Outcome Measures from Advanced Nursing Practice
Name: Major King
Rank: CAPT, USN
Organization: Geneva Foundation
Performance Site: Naval Medical Center, San Diego, CA
Year Published: 2002
Abstract Status: Final
The primary aim of this study is to determine whether advanced practice nurses' (APNs) delivered intervention promoting collaborative practice will improve military ward nurses' competency base and critical thinking skills, thus improving satisfaction with their practice environment. Secondary aims of the study are:
- To evaluate general medical-surgical nurses' perceptions of autonomy and control of practice following APNs' delivered collaborative practice interventions.
- To evaluate whether there is an improvement in general medical-surgical nurses' perceptions of collaborative behaviors following APNs' interventions.
- To evaluate whether there is an improvement in patient practice-levels outcomes from APNs' interventions.
Studies show that ward nurses are generally dissatisfied with their practice environment. This dissatisfaction has a direct impact on recruitment and retention efforts. Multiple factors contribute to general medical-surgical nurses' dissatisfaction with their practice environment. Ill advised health care industry decisions to restrict and downsize the nursing work force, lack of support (mentoring), poor nurse-physician relationships, lack of autonomy and control of practice are factors often cited as contributing to dissatisfaction with the practice environment. This proposed clinical trial will use a two group randomized experimental design to test four hypotheses: 1) Military ward nurses' critical thinking skills and competency base will increase significantly following APNs' directed collaborative intervention as measured by scores on the Performance Base Development system; 2) Ward nurses' perceptions of autonomy and control of practice will increase significantly following a nurse delivered collaborative intervention, as measured by scores on the Nursing Work Index-R; 3) Ward nurses will perceive a significant increase in collaborative behaviors with physicians following APNs' delivered collaborative intervention, as measured by scores on the Collaborative Behavior Scale; and 4) There will be a significant improvement in patient practice-level outcomes following APNs' collaborative intervention compared to base-line measures using evidence-based guidelines. Data will be collected at baseline, six and 12 month intervals. Data will be analyzed using ANOVA with repeated measures and Chi square contingency tests.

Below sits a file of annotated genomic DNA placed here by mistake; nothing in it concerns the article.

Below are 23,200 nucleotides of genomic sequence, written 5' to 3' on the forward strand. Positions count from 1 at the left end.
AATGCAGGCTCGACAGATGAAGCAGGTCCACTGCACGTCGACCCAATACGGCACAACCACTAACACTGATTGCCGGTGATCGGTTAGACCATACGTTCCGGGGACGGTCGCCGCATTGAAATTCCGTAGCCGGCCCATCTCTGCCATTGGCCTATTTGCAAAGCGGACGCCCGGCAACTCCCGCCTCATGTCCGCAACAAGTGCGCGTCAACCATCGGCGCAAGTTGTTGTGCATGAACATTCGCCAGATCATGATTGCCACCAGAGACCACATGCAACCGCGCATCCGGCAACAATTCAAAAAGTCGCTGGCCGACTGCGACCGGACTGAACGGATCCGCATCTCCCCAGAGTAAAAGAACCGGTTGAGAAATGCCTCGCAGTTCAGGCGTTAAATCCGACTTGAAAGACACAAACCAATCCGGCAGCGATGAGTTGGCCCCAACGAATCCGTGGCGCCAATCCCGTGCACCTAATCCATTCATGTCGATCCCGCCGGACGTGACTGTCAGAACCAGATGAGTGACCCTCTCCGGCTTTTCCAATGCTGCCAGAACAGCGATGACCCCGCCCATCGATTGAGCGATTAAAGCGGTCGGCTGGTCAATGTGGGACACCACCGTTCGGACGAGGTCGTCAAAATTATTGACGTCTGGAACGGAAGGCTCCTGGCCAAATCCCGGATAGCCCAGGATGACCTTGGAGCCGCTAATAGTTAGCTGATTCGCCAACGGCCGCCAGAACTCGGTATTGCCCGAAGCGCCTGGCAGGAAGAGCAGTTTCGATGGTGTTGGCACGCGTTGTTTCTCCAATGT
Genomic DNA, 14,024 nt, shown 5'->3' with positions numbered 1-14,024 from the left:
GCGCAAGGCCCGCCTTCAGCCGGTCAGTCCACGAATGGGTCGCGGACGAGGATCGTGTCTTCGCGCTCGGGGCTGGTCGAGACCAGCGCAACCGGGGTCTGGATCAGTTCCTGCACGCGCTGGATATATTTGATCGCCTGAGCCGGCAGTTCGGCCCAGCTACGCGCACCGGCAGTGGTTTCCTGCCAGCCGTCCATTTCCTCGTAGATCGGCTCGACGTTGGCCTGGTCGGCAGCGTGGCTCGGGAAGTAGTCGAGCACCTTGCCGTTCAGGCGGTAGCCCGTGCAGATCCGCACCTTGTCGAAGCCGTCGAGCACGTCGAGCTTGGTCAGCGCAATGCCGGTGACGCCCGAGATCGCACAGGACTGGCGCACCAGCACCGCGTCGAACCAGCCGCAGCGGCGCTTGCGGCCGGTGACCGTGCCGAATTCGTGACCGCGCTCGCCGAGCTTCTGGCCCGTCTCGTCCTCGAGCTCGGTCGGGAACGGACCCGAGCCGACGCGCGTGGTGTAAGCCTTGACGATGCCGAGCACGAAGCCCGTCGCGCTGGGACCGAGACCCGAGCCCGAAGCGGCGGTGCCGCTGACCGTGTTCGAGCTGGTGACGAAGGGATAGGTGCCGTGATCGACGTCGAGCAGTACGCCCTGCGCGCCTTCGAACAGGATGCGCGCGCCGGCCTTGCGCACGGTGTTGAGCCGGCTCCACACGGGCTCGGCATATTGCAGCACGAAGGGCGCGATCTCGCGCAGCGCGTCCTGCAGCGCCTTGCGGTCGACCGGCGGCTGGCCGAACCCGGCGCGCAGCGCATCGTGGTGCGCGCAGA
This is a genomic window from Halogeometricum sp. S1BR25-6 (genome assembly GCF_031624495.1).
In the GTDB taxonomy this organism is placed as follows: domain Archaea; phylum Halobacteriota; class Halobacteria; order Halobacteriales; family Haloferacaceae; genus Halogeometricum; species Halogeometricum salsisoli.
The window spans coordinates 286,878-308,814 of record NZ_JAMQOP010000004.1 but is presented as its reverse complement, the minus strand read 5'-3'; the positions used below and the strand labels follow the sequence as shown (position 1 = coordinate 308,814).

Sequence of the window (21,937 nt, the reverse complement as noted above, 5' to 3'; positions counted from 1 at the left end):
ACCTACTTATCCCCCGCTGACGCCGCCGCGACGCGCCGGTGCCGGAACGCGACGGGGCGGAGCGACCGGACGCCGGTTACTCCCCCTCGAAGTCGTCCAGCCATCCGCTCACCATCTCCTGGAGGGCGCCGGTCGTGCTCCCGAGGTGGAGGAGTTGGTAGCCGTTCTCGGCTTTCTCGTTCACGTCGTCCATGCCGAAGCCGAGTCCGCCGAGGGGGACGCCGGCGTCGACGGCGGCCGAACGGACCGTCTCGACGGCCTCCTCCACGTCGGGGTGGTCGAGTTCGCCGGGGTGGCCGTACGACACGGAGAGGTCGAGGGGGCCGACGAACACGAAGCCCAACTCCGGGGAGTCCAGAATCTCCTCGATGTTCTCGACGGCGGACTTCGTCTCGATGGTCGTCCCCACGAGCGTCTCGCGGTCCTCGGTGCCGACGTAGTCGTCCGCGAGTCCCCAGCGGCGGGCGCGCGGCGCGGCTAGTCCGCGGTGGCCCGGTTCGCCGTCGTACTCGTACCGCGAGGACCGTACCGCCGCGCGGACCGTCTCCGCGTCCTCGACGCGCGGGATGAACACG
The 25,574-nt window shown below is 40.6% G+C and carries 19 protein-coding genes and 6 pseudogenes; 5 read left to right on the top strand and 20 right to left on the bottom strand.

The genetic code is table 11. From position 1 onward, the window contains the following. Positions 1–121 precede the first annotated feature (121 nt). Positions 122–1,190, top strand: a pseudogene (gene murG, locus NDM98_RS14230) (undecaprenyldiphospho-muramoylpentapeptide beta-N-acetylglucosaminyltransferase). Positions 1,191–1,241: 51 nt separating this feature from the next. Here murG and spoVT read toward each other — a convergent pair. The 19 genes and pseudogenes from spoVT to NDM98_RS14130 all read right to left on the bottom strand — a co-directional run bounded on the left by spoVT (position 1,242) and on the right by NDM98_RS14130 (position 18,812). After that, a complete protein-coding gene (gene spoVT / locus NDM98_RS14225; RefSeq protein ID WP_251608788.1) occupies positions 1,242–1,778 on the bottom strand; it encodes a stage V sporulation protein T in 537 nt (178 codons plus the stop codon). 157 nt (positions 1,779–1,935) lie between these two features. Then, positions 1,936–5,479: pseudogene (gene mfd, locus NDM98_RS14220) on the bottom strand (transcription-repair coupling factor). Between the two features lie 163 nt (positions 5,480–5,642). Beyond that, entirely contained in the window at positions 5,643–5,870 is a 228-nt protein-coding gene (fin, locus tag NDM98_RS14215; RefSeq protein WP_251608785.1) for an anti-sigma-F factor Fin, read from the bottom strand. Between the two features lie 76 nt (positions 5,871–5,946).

Final report is available on NTRL: https://ntrl.ntis.gov/NTRL/dashboard/searchResults/titleDetail/PB2014101...